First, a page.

The impact of machine learning was a recurring theme in the keynote speeches and take-home messages included:
- to avoid bias, we need to ensure that data sets used in machined learning are explicitly inclusive;
- today’s graduates will have multiple careers, mostly in jobs that do not currently exist;
- to be employable in a world where machine learning/artificial intelligence is ubiquitous, humans will need three key skills: creativity, empathy, accountability.
Liz Sproat, Google’s head of education for Europe
Workshop sessions attended by Ed Tech included:
Th University of Essex’s student data dashboard
JISC’s digital literacy framework
Finally, there was an excellent simulation of a day in the life of Natalie, an undergraduate student in 2029 whose learning is via VR.
Nathalie, student 4.0
We look forward to Digifest 2020!
New UK regulations on accessibility became law in 2018 and content made available on Learning Space needs to be compliant by September 2020.
What does it mean for Falmouth teaching staff?
You will be responsible for making your Learning Space compliant by 2020. You will need to
- become familiar with the regulations;
- learn and apply relevant practical IT skills.
What are some of those practical skills?
- structuring Word documents using Word’s heading styles (NOT by formatting text as large and bold);
- using meaningful headings on every PowerPoint slide (even if they are hidden behind an image);
- tagging (in the correct way) all images with a meaningful alternative text description;
- using descriptive text for links (NOT ‘click here’).
What help will I get with this?
As well as offering training and guidance, we are looking at procuring an “accessibility checker” for staff, to be embedded in Learning Space. When you upload a document, it would:
- tell you how accessible your content is;
- highlight where you need to fix things by hand.
It would also provide management information on how accessible each module area is.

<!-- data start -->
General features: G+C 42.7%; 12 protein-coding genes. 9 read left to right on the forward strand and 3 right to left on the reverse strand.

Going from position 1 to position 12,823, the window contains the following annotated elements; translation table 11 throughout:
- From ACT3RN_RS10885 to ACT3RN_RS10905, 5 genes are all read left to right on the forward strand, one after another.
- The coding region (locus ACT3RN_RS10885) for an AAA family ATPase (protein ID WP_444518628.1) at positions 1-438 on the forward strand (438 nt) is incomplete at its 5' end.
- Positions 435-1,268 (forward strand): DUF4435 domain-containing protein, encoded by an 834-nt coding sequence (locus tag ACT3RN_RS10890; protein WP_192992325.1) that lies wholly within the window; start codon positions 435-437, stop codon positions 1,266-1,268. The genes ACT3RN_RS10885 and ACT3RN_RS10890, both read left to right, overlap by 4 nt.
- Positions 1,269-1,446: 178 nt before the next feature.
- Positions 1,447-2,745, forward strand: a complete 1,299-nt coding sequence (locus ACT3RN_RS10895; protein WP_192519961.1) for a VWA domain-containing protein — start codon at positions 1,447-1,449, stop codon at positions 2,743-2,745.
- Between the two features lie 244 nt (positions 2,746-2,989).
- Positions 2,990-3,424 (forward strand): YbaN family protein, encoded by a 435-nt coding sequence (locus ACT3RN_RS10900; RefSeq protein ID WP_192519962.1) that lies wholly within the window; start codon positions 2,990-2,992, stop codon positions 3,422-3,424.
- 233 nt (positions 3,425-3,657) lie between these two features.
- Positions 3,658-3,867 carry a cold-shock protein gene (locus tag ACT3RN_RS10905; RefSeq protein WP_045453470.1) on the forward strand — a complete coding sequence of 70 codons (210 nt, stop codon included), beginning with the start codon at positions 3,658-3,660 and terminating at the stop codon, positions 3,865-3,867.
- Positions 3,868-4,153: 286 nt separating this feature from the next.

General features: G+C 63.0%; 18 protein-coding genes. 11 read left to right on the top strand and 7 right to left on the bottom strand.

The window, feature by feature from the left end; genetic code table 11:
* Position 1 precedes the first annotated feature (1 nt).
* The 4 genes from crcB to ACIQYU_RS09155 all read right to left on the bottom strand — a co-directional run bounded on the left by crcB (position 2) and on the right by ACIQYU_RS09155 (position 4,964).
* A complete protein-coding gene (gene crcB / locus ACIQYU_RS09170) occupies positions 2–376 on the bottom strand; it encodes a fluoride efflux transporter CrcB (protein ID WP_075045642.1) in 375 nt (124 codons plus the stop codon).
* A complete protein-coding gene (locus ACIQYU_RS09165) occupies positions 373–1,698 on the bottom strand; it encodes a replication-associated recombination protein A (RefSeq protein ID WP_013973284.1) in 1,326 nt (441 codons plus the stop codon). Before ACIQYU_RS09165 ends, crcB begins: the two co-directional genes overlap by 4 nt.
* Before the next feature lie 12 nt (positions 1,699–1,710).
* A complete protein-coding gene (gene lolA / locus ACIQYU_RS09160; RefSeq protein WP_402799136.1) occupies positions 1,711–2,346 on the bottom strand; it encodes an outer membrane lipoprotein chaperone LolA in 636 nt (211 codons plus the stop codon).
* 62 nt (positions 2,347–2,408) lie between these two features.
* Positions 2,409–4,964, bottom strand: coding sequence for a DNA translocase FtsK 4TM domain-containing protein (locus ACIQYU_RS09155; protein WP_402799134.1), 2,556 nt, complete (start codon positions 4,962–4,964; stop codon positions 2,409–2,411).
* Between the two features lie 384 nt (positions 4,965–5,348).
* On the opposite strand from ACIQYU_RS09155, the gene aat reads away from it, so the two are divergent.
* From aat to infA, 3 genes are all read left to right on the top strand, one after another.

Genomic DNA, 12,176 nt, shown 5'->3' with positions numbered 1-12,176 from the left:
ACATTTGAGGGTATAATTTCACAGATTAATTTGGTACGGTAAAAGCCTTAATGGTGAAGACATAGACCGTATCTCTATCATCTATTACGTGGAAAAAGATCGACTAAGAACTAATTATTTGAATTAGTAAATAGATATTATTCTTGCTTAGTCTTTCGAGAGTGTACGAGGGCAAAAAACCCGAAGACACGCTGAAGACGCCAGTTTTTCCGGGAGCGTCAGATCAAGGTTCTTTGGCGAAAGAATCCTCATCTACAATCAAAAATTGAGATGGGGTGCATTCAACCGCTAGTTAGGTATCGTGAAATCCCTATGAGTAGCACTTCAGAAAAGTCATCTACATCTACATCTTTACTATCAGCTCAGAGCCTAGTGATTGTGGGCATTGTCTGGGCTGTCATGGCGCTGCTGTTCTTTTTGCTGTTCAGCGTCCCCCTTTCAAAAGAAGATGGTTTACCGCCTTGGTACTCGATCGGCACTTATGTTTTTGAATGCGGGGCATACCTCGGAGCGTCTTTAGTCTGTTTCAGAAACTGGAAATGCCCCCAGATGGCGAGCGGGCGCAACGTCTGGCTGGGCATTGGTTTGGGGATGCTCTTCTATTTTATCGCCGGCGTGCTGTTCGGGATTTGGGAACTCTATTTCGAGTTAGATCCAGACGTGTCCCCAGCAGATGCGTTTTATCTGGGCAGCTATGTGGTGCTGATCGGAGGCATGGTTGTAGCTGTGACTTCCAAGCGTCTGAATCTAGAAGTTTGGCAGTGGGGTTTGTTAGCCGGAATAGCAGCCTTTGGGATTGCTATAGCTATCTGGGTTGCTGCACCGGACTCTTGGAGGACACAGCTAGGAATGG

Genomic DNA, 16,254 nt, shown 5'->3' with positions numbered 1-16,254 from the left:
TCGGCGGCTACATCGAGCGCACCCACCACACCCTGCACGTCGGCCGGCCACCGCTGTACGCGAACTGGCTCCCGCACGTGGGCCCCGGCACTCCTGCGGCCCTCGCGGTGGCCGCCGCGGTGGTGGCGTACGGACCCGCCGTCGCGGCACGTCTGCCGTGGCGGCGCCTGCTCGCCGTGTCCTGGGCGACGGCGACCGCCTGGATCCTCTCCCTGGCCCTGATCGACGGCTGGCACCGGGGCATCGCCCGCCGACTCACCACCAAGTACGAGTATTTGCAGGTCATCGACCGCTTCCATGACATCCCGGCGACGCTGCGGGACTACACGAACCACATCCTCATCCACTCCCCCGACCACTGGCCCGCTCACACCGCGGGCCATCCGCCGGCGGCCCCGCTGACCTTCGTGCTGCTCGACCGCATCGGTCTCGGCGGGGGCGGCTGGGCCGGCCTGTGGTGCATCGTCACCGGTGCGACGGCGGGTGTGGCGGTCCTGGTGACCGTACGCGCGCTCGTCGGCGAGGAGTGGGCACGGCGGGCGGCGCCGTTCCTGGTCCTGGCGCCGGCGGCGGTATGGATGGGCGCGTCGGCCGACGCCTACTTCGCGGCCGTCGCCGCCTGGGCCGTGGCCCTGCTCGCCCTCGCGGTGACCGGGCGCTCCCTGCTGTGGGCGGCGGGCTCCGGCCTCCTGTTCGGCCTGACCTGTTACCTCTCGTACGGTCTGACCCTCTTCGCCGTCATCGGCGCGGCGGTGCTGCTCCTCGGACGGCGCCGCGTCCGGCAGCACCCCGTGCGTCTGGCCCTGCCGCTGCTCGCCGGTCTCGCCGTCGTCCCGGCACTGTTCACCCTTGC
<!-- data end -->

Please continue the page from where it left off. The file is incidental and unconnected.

Do I need to do anything right now?
For now, do your best to make any new materials accessible and inclusive (a) using accessibility checkers built into Microsoft Office and (b) following accessibility guidance from gov.uk. We will be in touch regarding training and content-wide compliance later this year.
With the first term underway and Learning Space in daily use by most students and teaching staff, the upgrade project is nearing its end. We have been responding to user queries and feedback, some of which have led us to tweak the system settings. We have also been supporting students, particularly in the use of the university’s e-portfolio tool. Other behind-the-scenes work has included expansion of our guidance notes (see below) and work on improving business analytics. Over the next fortnight, the upgrade project will formally end, and maintenance and further development of the system will become “business as usual”.
Guidance for Staff
Here is a reminder that there are comprehensive yet accessible notes for staff and students. Among the 38 topics you will find:
Staff workshops coming soon!
Following this Summer’s successful training sessions, we are planning a series of short staff workshops covering e-feedback, online peer review, tips and tricks and accessibility. We’ll be in touch with all courses at a later date to explain more.